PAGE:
Possible to have same power with less damage with alternative Mekong dams



Posted on 18 April 2011  | 
Across the Greater Mekong region people utilise healthy wetlands and rivers for fish and other aquatic resources.
© Leslie LeongEnlarge
Phnom Penh, Cambodia: A new study by WWF on aquatic ecosystem connectivity reveals that the Mekong region could have equivalent power but dramatically less damage to river functioning by opting for tributary rather than main channel dams.

Poorly evaluated and uncontrolled dam development could also take the Mekong to a tipping point past which vital natural processes, such as sediment- and nutrient transport and fish migration, could no longer be taken for granted, WWF warned.

“No part of the Mekong River still provides connectivity to all the 13 ecosystem types classified by a recent WWF study,” said Nikolai Sindorf from WWF Conservation Science Program. “The impact of continuing incremental dam development will disconnect more-and-more ecosystem processes.”

“Where it gets alarming is the disproportional amount of negative impact from dam construction on the lower mainstream of the river such as Xayaburi, a dam proposed in northern Laos.   The Mekong is extremely sensitive to the impacts of mainstream dams because of its layout - a very long mainstream fed by relatively short tributaries.“

Xayaburi, the first of 11 dams proposed for the Mekong stream, is projected to produce 1260 MW of power while reducing the basin’s total connectivity by five percent.  In contrast the 1070MW Nam Theun 2 dam on the Nam Theun River in Laos took only 0.8 per cent out of the Mekong’s connectivity, and the 1540MW Se San cascade of 6 dams decreased connectivity by just 1.2 per cent.

The proposed Xayaburi dam would cut 9 aquatic ecosystems upstream out of a total of 13 using WWF’s classification. Meanwhile, both Nam Theun 2 and the Se San cascade only block a single ecosystem in much smaller parts of the basin.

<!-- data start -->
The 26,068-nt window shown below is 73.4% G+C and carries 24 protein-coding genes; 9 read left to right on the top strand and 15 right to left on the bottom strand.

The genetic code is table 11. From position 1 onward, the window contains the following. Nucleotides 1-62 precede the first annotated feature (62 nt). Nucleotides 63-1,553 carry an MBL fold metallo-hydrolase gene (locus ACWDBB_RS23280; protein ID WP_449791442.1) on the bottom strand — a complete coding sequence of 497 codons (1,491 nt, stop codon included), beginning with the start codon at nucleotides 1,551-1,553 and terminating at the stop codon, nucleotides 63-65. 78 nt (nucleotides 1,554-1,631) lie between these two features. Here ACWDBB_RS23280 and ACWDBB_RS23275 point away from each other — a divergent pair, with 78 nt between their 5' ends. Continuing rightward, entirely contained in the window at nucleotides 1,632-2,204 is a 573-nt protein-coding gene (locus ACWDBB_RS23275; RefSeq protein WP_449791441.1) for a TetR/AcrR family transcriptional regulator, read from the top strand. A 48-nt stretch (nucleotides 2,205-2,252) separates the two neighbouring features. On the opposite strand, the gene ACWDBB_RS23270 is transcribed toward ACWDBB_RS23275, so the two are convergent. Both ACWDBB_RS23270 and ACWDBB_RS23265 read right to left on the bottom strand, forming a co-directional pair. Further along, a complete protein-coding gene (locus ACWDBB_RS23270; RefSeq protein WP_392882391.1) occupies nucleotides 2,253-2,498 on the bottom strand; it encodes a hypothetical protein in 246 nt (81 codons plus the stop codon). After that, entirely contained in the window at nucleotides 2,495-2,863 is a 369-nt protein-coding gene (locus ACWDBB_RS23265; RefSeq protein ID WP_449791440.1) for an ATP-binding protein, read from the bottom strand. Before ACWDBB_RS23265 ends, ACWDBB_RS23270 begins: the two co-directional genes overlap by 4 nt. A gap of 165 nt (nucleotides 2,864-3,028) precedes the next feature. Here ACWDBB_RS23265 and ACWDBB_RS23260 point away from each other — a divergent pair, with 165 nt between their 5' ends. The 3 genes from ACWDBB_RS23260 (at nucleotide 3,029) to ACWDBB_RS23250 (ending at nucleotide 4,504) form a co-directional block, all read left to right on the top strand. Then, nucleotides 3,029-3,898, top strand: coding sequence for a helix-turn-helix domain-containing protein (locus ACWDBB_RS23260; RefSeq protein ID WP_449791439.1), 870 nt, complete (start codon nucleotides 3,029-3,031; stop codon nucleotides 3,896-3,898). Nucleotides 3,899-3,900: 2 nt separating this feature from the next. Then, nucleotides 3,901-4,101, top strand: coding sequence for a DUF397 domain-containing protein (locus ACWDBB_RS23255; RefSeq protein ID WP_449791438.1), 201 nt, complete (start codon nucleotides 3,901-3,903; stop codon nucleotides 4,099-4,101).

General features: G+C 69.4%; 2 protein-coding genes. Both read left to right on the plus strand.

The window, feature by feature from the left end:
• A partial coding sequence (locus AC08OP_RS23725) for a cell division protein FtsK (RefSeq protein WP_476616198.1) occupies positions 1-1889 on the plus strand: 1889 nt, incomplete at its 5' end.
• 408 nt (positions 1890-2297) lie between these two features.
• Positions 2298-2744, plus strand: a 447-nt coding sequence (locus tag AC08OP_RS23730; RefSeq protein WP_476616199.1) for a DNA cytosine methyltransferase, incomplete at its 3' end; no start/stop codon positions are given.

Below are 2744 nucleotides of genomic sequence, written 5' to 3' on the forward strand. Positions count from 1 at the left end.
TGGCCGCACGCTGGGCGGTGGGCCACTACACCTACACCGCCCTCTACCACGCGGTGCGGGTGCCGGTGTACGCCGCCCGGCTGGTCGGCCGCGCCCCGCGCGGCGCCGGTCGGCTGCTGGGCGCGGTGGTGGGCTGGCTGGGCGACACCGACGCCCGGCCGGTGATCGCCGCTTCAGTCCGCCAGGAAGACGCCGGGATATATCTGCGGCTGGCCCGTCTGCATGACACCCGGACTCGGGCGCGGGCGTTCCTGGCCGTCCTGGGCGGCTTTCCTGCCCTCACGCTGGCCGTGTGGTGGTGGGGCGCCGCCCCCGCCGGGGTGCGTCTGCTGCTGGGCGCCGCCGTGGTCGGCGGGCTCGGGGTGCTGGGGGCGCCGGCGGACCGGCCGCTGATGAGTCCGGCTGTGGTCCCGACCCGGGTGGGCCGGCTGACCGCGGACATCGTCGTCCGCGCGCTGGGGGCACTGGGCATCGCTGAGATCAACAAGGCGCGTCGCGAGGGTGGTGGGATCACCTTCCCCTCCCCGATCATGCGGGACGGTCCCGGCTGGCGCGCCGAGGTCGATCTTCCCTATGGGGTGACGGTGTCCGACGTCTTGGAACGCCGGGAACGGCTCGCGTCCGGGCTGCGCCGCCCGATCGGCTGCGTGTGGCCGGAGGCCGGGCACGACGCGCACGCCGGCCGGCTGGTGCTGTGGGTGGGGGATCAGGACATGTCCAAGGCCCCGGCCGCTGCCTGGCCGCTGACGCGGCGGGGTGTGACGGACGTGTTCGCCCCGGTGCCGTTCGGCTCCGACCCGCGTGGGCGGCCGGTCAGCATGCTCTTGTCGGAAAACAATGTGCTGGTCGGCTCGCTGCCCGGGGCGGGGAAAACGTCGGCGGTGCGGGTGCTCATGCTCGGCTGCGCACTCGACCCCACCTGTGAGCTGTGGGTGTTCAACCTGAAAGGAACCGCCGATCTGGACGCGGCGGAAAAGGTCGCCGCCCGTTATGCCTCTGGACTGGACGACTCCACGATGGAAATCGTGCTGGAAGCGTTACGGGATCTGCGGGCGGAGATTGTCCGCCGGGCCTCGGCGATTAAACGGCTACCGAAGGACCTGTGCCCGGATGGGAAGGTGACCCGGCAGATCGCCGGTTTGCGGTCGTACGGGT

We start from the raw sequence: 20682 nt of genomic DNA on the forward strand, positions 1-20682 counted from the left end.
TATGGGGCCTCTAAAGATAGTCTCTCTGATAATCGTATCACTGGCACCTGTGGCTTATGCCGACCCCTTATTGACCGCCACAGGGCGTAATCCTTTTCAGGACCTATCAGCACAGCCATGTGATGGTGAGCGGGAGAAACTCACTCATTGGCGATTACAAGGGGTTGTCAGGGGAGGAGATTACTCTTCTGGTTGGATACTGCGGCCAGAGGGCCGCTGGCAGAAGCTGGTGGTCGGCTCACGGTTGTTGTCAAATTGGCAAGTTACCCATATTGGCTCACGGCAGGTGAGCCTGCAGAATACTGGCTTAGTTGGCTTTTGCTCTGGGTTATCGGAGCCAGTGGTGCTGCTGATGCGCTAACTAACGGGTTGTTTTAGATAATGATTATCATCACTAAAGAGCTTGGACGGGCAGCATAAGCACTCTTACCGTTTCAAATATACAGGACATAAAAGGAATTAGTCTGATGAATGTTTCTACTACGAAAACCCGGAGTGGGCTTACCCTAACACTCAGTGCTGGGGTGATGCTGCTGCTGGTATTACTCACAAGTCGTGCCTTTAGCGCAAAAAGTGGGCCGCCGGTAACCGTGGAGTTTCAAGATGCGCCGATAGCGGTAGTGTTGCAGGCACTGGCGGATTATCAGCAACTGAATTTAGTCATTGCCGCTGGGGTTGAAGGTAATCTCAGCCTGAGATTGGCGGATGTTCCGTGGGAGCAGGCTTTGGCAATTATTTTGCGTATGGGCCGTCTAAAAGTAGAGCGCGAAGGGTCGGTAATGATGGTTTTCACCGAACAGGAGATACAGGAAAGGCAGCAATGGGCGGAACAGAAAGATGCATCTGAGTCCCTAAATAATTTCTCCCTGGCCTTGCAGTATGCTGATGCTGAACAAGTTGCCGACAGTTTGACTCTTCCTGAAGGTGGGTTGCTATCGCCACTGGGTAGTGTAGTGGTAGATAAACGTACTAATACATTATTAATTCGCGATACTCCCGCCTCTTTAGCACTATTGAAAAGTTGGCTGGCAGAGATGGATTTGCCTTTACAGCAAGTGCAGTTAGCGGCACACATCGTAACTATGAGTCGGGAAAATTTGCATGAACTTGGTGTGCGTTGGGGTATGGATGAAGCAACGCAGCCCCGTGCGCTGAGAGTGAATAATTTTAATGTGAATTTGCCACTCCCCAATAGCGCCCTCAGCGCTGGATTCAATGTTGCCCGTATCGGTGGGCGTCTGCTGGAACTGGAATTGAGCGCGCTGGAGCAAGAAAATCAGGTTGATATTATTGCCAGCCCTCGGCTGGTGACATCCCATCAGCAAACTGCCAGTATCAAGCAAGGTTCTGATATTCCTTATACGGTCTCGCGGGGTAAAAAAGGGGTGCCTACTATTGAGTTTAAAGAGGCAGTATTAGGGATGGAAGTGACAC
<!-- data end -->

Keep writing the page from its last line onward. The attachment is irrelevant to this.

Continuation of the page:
Ecosystem connectivity is critical to maintain the river and its reproductive processes. The study shows graphically that the 50 larger dams located on tributaries already cause serious interruptions to relevant river processes. In the new study, which quantifies the fragmentation by cumulative dam development on the Mekong river system by WWF scientists,  “ecosystem connectivity” was measured by the overlap of those ecosystem processes vital to river functioning under an array of conditions such as land cover, hydrology and seasonal factors.

“The impact of basin-wide dam planning on ecosystem connectivity needs to become one of the measures against which projects are assessed,” said Dang Thuy Trang, Manager, Sustainable Hydropower and River Basin Programme, WWF Greater Mekong Programme. “This will make it easier to develop the Mekong basin with a much lower environmental footprint. Ultimately, this would lead us to a situation where local energy demands are met, and relevant ecosystem processes are conserved basin-wide.

WWF is calling for a 10-year delay in the approval of the mainstream dams to fully consider the costs and benefits of their construction and operation. Immediate energy needs can be met from multiple hydropower projects on some selected Mekong tributaries where connectivity impacts are disproportionally lower.
Across the Greater Mekong region people utilise healthy wetlands and rivers for fish and other aquatic resources.
© Leslie Leong Enlarge

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